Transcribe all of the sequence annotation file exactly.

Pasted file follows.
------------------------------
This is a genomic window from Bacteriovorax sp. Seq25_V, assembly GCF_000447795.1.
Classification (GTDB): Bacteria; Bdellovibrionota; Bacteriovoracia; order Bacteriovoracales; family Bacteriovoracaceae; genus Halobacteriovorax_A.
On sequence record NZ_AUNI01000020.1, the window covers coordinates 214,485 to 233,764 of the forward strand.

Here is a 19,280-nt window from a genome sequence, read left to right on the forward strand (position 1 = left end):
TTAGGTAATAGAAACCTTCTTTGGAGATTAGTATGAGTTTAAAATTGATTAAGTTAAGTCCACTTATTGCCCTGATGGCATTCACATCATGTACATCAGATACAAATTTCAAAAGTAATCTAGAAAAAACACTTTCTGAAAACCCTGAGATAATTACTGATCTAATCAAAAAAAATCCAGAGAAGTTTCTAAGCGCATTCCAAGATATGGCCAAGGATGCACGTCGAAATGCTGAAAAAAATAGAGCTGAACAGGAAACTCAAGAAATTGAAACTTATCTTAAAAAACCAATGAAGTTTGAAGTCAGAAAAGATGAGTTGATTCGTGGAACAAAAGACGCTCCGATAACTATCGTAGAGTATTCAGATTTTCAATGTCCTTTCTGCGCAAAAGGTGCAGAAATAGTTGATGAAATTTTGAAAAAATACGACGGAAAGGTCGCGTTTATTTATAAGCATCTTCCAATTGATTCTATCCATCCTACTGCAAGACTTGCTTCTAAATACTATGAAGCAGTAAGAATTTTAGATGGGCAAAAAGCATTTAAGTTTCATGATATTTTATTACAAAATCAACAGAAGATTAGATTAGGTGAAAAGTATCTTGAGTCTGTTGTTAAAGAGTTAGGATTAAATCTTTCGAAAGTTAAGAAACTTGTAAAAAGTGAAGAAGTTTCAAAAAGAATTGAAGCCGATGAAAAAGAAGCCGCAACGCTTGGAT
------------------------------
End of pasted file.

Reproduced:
This is a genomic window from Bacteriovorax sp. Seq25_V, assembly GCF_000447795.1.
Classification (GTDB): Bacteria; Bdellovibrionota; Bacteriovoracia; order Bacteriovoracales; family Bacteriovoracaceae; genus Halobacteriovorax_A.
On sequence record NZ_AUNI01000020.1, the window covers coordinates 214,485 to 233,764 of the forward strand.

Here is a 19,280-nt window from a genome sequence, read left to right on the forward strand (position 1 = left end):
TTAGGTAATAGAAACCTTCTTTGGAGATTAGTATGAGTTTAAAATTGATTAAGTTAAGTCCACTTATTGCCCTGATGGCATTCACATCATGTACATCAGATACAAATTTCAAAAGTAATCTAGAAAAAACACTTTCTGAAAACCCTGAGATAATTACTGATCTAATCAAAAAAAATCCAGAGAAGTTTCTAAGCGCATTCCAAGATATGGCCAAGGATGCACGTCGAAATGCTGAAAAAAATAGAGCTGAACAGGAAACTCAAGAAATTGAAACTTATCTTAAAAAACCAATGAAGTTTGAAGTCAGAAAAGATGAGTTGATTCGTGGAACAAAAGACGCTCCGATAACTATCGTAGAGTATTCAGATTTTCAATGTCCTTTCTGCGCAAAAGGTGCAGAAATAGTTGATGAAATTTTGAAAAAATACGACGGAAAGGTCGCGTTTATTTATAAGCATCTTCCAATTGATTCTATCCATCCTACTGCAAGACTTGCTTCTAAATACTATGAAGCAGTAAGAATTTTAGATGGGCAAAAAGCATTTAAGTTTCATGATATTTTATTACAAAATCAACAGAAGATTAGATTAGGTGAAAAGTATCTTGAGTCTGTTGTTAAAGAGTTAGGATTAAATCTTTCGAAAGTTAAGAAACTTGTAAAAAGTGAAGAAGTTTCAAAAAGAATTGAAGCCGATGAAAAAGAAGCCGCAACGCTTGGAT